Citrobacter freundii

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Citrobacter freundii
Citrobacter freundii.jpg
Scientific classification
C. freundii
Binomial name
Citrobacter freundii
(Braak 1928) Werkman and Gillen 1932[1]

Citrobacter freundii is a species of facultative anaerobic gram-negative bacteria of the family Enterobacteriaceae.[2] The bacteria have a long rod shape with a typical length of 1–5 μm.[3] Most C. freundii cells generally have several flagella used for locomotion, but some do not and are non-motile. C. freundii is a soil organism, but can also be found in water, sewage, food and in the intestinal tracts of animals and humans.[3] The genus Citrobacter was discovered in 1932 by Werkman and Gillen. Cultures of C. freundii were isolated and identified in the same year from soil extracts.[3]

C. freundii is a common component of the gut microbiome of healthy humans.[4] While most strains are beneficial, there are significant phenotypic variations among strains, even those that share >99% of their genome.[5] Some rare strains of C. freundii have been associated with opportunistic nosocomial infections of the respiratory tract, urinary tract, blood, and many other normally sterile sites in immunocompromised patients.[6]

C. freundii is also commonly found to be a member of the soil microbiome. This microbe plays an important role in the nitrogen cycle in the environment. C. freundii is responsible for reducing nitrate to nitrite in the environment.[7] This conversion is an important and crucial stage in the nitrogen cycle.

C. freundii has also been investigated for biodegradation of tannic acid used in tanneries.[7]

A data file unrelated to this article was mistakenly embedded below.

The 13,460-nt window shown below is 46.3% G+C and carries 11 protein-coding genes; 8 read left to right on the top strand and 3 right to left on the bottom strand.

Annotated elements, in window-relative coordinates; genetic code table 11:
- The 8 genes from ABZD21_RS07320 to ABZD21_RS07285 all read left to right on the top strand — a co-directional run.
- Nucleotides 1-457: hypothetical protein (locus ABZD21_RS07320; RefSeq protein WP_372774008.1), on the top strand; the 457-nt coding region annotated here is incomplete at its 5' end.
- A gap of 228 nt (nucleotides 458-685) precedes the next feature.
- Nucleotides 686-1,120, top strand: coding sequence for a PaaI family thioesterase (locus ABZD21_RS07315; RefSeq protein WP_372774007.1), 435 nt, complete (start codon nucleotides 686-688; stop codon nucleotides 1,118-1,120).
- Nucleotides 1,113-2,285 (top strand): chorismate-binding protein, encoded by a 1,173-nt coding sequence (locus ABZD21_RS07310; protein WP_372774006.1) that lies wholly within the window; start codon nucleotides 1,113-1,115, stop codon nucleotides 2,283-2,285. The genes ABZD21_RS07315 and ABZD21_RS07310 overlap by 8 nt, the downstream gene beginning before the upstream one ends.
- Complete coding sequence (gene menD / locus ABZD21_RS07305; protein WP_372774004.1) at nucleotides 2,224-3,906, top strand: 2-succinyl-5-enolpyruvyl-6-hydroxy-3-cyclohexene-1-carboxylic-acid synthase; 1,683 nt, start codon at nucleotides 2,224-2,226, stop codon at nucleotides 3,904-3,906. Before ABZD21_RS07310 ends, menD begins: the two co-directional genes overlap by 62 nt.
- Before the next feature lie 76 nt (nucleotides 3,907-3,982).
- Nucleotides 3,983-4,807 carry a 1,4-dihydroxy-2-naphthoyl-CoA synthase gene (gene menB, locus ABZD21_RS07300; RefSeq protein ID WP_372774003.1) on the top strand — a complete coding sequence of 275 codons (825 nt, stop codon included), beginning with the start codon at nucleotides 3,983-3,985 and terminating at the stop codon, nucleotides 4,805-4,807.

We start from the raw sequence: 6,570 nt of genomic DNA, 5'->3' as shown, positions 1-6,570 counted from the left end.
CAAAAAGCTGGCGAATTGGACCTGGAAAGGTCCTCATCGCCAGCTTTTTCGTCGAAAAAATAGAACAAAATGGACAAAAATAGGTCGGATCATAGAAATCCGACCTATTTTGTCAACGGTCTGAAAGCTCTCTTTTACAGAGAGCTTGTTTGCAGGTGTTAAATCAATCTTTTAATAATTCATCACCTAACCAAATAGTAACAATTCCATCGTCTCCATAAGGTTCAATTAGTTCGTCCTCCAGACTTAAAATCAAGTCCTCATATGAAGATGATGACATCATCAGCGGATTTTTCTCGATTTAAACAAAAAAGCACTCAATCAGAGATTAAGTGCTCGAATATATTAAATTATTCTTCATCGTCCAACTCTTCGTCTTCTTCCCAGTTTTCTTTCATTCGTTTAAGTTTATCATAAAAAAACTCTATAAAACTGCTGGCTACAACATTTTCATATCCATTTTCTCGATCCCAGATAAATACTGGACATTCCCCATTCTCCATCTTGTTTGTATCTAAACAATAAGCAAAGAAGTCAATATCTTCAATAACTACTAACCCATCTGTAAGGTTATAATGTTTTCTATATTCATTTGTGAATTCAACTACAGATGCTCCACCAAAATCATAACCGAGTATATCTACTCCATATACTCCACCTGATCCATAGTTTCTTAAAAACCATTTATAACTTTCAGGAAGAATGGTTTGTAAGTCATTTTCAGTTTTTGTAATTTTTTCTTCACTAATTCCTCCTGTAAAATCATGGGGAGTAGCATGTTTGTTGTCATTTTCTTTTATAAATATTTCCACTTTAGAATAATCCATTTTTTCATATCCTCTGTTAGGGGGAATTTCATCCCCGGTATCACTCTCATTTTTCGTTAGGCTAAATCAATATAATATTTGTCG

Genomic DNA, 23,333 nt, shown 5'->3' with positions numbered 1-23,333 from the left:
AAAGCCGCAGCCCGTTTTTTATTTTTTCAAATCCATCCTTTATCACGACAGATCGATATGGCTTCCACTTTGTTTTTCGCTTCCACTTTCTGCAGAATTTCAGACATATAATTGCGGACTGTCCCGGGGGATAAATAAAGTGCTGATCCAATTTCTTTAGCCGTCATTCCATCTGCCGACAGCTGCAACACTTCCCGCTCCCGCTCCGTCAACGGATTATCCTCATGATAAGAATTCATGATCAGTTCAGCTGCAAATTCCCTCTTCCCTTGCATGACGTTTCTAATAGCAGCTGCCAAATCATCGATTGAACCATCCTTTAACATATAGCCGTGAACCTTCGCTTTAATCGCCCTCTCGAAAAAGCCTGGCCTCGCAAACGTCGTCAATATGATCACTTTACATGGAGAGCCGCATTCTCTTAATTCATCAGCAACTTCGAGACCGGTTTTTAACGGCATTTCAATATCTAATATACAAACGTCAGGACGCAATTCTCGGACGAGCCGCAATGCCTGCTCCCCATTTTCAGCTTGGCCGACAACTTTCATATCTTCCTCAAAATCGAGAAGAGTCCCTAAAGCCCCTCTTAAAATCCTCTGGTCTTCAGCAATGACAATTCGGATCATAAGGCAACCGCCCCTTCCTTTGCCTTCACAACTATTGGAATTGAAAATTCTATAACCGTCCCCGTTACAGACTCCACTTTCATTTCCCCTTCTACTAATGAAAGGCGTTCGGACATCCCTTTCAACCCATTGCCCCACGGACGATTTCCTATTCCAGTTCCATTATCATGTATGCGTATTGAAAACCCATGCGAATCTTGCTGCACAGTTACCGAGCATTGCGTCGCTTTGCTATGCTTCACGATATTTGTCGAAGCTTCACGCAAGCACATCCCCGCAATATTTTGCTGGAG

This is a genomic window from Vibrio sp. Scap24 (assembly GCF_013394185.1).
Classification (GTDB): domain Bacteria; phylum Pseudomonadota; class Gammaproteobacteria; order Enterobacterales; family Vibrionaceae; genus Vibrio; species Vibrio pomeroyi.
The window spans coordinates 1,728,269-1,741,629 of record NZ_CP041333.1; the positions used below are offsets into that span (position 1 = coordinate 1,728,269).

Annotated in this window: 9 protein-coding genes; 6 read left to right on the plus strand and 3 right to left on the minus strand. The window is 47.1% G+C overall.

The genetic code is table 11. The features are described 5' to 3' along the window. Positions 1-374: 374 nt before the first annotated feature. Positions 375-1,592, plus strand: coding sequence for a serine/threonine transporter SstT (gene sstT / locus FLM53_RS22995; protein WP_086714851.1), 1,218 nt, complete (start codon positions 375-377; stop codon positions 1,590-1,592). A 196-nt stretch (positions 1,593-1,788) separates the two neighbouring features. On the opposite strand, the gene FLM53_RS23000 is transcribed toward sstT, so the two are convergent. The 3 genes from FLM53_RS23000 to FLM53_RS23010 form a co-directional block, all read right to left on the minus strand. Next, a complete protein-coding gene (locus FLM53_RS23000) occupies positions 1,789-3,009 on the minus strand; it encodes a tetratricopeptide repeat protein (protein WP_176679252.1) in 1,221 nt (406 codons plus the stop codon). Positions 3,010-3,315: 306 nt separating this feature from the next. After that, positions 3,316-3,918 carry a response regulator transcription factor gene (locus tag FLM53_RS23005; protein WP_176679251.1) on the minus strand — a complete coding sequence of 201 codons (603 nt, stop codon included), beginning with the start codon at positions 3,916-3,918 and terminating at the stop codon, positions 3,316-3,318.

C. freundii has the ability to grow on glycerol, and use it as its sole source of carbon and energy. The organism contains a bacterial microcompartment which is capable of processing propanediol. C. freundii creates a positive MR and negative VP test along with a positive Catalase and negative Oxidase test. C. freundii cannot hydrolyze starch, lipids, or gelatin. [8]


  1. ^ LPSN
  2. ^ "Citrobacter SPP". Pathogen Safety Data Sheet — Infectious Substances. Public Health Agency of Canada. 2012.
  3. ^ a b c Wang, J. T.; Chang, S. C.; Chen, Y. C.; Luh, K. T. (2000). "Comparison of antimicrobial susceptibility of Citrobacter freundii isolates in two different time periods". Journal of Microbiology, Immunology, and Infection = Wei Mian Yu Gan Ran Za Zhi. 33 (4): 258–262. PMID 11269372.
  4. ^ Schloissnig, Siegfried; Arumugam, Manimozhiyan; Sunagawa, Shinichi; Mitreva, Makedonka; Tap, Julien; Zhu, Ana; Waller, Alison; Mende, Daniel R.; Kultima, Jens Roat (2013-01-03). "Genomic variation landscape of the human gut microbiome". Nature. 493 (7430): 45–50. doi:10.1038/nature11711. ISSN 0028-0836. PMC 3536929. PMID 23222524.
  5. ^ Morowitz, Michael J.; Denef, Vincent J.; Costello, Elizabeth K.; Thomas, Brian C.; Poroyko, Valeriy; Relman, David A.; Banfield, Jillian F. (2011-01-18). "Strain-resolved community genomic analysis of gut microbial colonization in a premature infant". Proceedings of the National Academy of Sciences. 108 (3): 1128–1133. doi:10.1073/pnas.1010992108. ISSN 0027-8424. PMC 3024690. PMID 21191099.
  6. ^ Whalen, J. G.; Mully, T. W.; English, J. C. (2007). "Spontaneous Citrobacter freundii Infection in an Immunocompetent Patient". Archives of Dermatology. 143 (1): 124–125. doi:10.1001/archderm.143.1.124. PMID 17224563.
  7. ^ a b Puchenkova, S. G. (1996). "Enterobacteria in areas of water along the Crimean coast". Mikrobiolohichnyi Zhurnal (Kiev, Ukraine : 1993). 58 (2): 3–7. PMID 8983520.
  8. ^ Pang, A.; Warren, M. J.; Pickersgill, R. W. (2011). "Structure of PduT, a trimeric bacterial microcompartment protein with a 4Fe–4S cluster-binding site". Acta Crystallographica Section D. 67 (2): 91–96. doi:10.1107/S0907444910050201. PMID 21245529.

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